Shell tool examples in the terminal

eg Explains

Article from Issue 258/2022

Need to know how to use a command-line tool? eg provides real life examples, and it is easier to access than the man pages.

On forums and in discussion groups, you increasingly find people claiming that using the command line is an anachronism. They say that it should be possible to handle any task with graphical tools. This kind of statement shows that whoever posted the comments has never seriously tried to work with a terminal. Anyone who is aware of the speed and elegance of working at the command line would never agree that graphical tools alone would be preferable. I admit to using a hybrid of command line and graphical tools on the Plasma desktop. I have increasingly used both, equally, in combination for many years, and there is no way I would want to do without the command line given this very satisfying division of labor.

Complex Man Pages

There are several ways to approach working in a terminal as a newcomer with the willingness to learn. The first place to start for many users is the man pages, which are great as a reference because they list all the options, flags, and parameters for a tool. But if you actually want to learn how to use command-line interface (CLI) tools, the man pages offer very limited help – in fact, they are more likely to scare off most newcomers. Hands-on examples provide far more easily digestible information, and there are countless examples on the web. The trick is finding the right example from such a massive selection.

This is where the interactive tool eg enters the scene. It stands for exempli gratia (e.g. for short), which comes from Latin. The name makes sense, until you need to search the web or your hard drive for "eg" and are bombarded with matches. eg's self-description states that it provides examples of common uses of command line tools. I checked how well this works.

Quickly Installed

To do so, I first visited the tool's GitHub page [1] to see what the install looks like. The tool is not available from the package archives of most of the popular Linux distributions. You can install it with pip, the package installer for Python packages from the Python Package Index. But to do this, you may first need to install the python3-pip package on your machine from the package manager, if it is not already in place. You then retrieve eg with the pip install eg command and store it on your hard disc.

Once eg is installed and ready to use, there is no need for configuration, but it is possible. As your first official step, type the eg --list command, which shows you an alphabetically sorted list of the 80 or so tools and commands currently supported (Figure 1). If the system outputs a command not found message when you do this, you will probably have to log off the desktop and log back on again. The system will then include the installation directory in its path.

Figure 1: Installing eg is painless. If you have not already done so, you need to install the python3-pip package first.

Examples of one of the listed commands are easy to access by calling eg NAME. You will notice that some entries have only a few lines (Figure 2), while others – such as the entry for Git – have several hundred lines. Once you have finished reading an entry, pressing Q will return you to the prompt. If you do not want to continue using eg after a test, simply remove it by typing pip uninstall eg.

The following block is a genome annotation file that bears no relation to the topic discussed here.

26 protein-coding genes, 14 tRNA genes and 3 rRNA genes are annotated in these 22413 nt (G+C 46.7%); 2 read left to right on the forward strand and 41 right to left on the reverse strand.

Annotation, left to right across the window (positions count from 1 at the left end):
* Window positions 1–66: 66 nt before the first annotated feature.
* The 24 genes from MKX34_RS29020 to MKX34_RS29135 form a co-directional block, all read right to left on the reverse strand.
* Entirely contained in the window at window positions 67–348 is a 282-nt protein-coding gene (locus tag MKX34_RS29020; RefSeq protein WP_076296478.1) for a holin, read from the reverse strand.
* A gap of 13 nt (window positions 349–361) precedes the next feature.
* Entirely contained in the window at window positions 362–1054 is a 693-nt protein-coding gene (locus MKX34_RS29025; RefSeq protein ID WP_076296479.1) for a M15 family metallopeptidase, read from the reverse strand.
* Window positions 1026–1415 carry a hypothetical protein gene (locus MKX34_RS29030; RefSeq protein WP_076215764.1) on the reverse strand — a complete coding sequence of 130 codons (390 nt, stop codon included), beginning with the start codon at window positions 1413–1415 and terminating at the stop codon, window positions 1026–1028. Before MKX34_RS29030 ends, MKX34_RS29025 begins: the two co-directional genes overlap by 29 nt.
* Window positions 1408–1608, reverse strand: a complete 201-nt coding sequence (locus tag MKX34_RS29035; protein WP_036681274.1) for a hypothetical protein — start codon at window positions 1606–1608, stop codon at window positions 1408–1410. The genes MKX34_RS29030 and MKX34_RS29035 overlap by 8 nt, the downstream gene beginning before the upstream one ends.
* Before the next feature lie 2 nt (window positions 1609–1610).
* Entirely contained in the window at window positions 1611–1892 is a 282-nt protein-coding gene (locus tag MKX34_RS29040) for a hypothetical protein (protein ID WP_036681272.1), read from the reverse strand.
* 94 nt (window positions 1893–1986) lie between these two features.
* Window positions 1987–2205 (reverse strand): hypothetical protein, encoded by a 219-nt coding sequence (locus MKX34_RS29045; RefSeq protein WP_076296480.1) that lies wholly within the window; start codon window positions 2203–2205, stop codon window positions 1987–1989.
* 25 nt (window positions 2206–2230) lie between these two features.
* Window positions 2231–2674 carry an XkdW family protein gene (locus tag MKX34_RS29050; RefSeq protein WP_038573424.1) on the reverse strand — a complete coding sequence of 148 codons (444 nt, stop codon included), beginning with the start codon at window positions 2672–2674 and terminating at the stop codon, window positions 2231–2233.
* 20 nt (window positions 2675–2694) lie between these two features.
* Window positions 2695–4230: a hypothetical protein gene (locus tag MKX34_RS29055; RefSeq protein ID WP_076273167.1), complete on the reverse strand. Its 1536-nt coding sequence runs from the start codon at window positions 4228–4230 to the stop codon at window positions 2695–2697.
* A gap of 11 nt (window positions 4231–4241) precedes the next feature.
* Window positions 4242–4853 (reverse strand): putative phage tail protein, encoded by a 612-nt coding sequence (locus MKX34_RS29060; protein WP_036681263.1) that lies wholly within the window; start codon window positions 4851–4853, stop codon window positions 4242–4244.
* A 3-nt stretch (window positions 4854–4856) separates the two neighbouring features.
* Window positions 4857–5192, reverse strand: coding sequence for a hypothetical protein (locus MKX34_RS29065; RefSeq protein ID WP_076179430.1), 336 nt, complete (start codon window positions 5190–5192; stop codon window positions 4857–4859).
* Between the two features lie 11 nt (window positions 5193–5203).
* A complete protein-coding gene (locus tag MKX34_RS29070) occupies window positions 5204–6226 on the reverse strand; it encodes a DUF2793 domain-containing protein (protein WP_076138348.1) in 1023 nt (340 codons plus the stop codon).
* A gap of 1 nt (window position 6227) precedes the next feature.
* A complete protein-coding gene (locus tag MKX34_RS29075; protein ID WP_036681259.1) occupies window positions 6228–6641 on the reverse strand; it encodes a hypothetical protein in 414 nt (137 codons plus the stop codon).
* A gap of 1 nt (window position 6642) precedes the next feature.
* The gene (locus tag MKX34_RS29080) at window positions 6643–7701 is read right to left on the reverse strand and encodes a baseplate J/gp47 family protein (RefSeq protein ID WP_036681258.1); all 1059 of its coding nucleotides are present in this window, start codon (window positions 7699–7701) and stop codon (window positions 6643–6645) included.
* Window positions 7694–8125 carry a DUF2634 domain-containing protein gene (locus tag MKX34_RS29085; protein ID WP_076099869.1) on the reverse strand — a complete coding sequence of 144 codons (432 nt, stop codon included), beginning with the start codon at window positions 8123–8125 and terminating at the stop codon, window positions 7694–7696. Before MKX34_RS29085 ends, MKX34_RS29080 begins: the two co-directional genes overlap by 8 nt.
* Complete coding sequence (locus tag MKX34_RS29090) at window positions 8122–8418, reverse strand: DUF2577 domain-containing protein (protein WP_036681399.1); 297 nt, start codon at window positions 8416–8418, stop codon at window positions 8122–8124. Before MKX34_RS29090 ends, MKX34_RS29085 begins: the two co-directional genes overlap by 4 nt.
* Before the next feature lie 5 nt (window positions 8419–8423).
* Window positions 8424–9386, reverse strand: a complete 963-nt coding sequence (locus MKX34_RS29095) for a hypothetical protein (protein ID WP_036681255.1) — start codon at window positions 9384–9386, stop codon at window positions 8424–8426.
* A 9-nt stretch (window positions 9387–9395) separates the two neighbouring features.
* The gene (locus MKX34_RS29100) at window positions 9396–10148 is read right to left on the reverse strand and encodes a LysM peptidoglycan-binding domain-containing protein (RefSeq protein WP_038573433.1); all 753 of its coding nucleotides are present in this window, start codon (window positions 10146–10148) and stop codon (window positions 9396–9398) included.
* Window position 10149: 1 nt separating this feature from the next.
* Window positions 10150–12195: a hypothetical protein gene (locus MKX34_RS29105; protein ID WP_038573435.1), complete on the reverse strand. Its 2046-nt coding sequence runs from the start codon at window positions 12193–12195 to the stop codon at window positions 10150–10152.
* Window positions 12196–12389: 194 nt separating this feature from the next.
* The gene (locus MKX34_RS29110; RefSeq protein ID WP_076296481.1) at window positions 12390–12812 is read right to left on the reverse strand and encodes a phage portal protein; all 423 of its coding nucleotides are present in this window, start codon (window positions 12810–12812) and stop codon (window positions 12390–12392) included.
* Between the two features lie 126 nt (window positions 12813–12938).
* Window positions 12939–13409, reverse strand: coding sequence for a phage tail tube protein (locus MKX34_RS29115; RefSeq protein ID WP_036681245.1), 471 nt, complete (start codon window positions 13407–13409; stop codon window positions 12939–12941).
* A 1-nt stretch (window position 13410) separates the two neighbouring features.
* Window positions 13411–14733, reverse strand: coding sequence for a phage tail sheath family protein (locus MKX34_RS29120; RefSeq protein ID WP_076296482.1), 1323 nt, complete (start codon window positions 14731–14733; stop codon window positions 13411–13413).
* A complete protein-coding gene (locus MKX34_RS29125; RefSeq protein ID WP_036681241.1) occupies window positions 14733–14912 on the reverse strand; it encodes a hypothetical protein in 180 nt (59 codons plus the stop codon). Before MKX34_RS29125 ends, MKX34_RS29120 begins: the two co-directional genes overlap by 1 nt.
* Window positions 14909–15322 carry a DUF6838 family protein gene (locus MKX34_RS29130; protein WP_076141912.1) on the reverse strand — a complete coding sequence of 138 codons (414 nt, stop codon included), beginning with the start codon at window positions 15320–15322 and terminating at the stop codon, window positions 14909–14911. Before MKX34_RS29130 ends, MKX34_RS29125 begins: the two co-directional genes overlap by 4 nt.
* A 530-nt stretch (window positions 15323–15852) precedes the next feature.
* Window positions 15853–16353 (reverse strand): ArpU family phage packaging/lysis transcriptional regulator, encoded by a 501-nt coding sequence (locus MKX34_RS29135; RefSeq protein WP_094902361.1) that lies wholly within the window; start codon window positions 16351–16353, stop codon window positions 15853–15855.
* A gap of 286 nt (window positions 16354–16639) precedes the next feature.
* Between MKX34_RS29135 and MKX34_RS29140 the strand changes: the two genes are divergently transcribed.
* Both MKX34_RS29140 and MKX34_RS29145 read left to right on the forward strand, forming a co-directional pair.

Figure 2: Working with eg is very simple. You can see the output for the cd (change directory) command here.

Scope for Your Own Ideas

eg stores in $HOME/.local/lib/python3.9/site-packages. Check out the "Installation Path" box for more details. In the installation directory, you will find the supported commands and tools below the eg/examples/ folder in Markdown format. If you want to add examples or parameters yourself, open the corresponding Markdown file and make your changes.

Installation Path

You install eg in $HOME/.local/lib/, and the executable is located in $HOME/.local/bin. You need to make sure that this directory is in your path variable. You can determine whether this is the case by typing echo $PATH. If the directory is missing from the list, you can add it temporarily by typing export PATH="$HOME/.local/bin:$PATH". But this configuration will not survive the next reboot. Use the entry shown in Listing 1 to store it permanently in your $HOME/.profile. Most desktop environments preconfigure the shell appropriately. But the if query in Listing 1 only integrates the path if the directory already exists at login time. You may need to log out and back on again after installing eg.

Listing 1


# set PATH so it includes user's
# private bin if it exists
if [ -d "$HOME/.local/bin" ]; then

Also, eg lets you store your own entries in the data structure. To do this, create a file named in examples/, and eg will load it automatically from there. Ultimately, the tool does nothing more than match a command you type, such as eg git, with the files in the default and custom directories (including subfolders). If eg finds a matching entry, it outputs the entry, piping it through the less pager (Figure 3) to do so.

Figure 3: In the installation directory below examples/, you will find the Markdown files that act as the basis for the output. You can customize these files or create your own examples.

If you want to organize your own creations in a separate directory, create a configuration file named $HOME/.config/eg/egrc or $HOME/.egrc. In the simplest case, this will look something like Listing 2. You can also define an alternate location for the default examples/ directory. The output can also be extensively customized to suit your own needs, for example, by adding colors. Examples of this can be found on the project's GitHub page [1].

Listing 2


custom-dir = $HOME/my-eg

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